I just spent some time in an operations discussion, and I quickly realized the path that the team was taking was wrong. It was a classic enterprise IT system approach to collect all the requirements, get all the people on board, lots of meetings, create an enterprise IT solution that meets the requirements. Spend millions of dollars on the system and pray that it will deliver.
What is wrong?
Lots of process. More people add more errors. Move at the pace of meetings. limited by how fast people will type, and review.
Another example of how things don’t work is in hospital care. Here is a NYTimes op-ed piece.
More Treatment, More Mistakes
By SANJAY GUPTA
Published: July 31, 2012
DOCTORS make mistakes. They may be mistakes of technique, judgment, ignorance or even, sometimes, recklessness. Regardless of the cause, each time a mistake happens, a patient may suffer. We fail to uphold our profession’s basic oath: “First, do no harm.”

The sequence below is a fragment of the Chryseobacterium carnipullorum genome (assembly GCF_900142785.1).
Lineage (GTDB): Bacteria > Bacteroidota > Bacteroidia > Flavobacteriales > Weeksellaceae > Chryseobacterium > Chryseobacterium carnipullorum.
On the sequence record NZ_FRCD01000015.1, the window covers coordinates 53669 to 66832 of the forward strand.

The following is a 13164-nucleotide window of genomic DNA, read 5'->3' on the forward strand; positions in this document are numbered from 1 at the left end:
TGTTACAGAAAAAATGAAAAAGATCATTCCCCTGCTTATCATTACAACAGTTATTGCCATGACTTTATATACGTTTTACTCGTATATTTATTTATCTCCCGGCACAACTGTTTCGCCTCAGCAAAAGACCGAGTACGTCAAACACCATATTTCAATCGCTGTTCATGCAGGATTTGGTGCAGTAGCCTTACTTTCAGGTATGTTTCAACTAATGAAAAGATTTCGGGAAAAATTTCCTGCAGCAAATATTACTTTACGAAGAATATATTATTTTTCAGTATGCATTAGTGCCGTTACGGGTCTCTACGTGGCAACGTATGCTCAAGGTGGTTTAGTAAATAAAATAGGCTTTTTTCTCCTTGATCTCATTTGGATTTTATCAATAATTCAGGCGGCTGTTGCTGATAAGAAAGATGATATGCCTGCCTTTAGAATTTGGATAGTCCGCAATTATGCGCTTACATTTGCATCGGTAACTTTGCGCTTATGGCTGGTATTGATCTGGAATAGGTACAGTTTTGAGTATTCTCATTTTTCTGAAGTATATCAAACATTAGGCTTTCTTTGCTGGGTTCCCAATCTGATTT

The piece closes with a possible solution to the problem.
Hospitals are supposed to take care of the sickest members of our society and uphold the highest standards of patient care. But hospitals are also charged with teaching doctors, and every doctor has a first mistake. The only thing we can do is learn each time one happens, and reduce future errors in the process. Having a consistent gathering to talk about the mistakes goes a long way toward that goal, and just about any institution, public or private, could benefit from a tradition like M and M. It is not enough to stop the practice of defensive medicine, but when doctors are asked by their colleagues to justify the tests they ordered and the procedures they performed, perhaps they will be reminded that more is not always better.
It is amazing how so many systems are not focused on catching the errors and addressing them. The #1 mistake I see is when people can’t see that the system itself is full of human errors. How can you run operations with an IT system that introduces more errors on top of the problems you are trying to fix?
The Bureaucracy of the Vietnam War comes to mind as something that introduced more problems than it solved.
Being closer to the problem and understanding the impact is something that I think works better.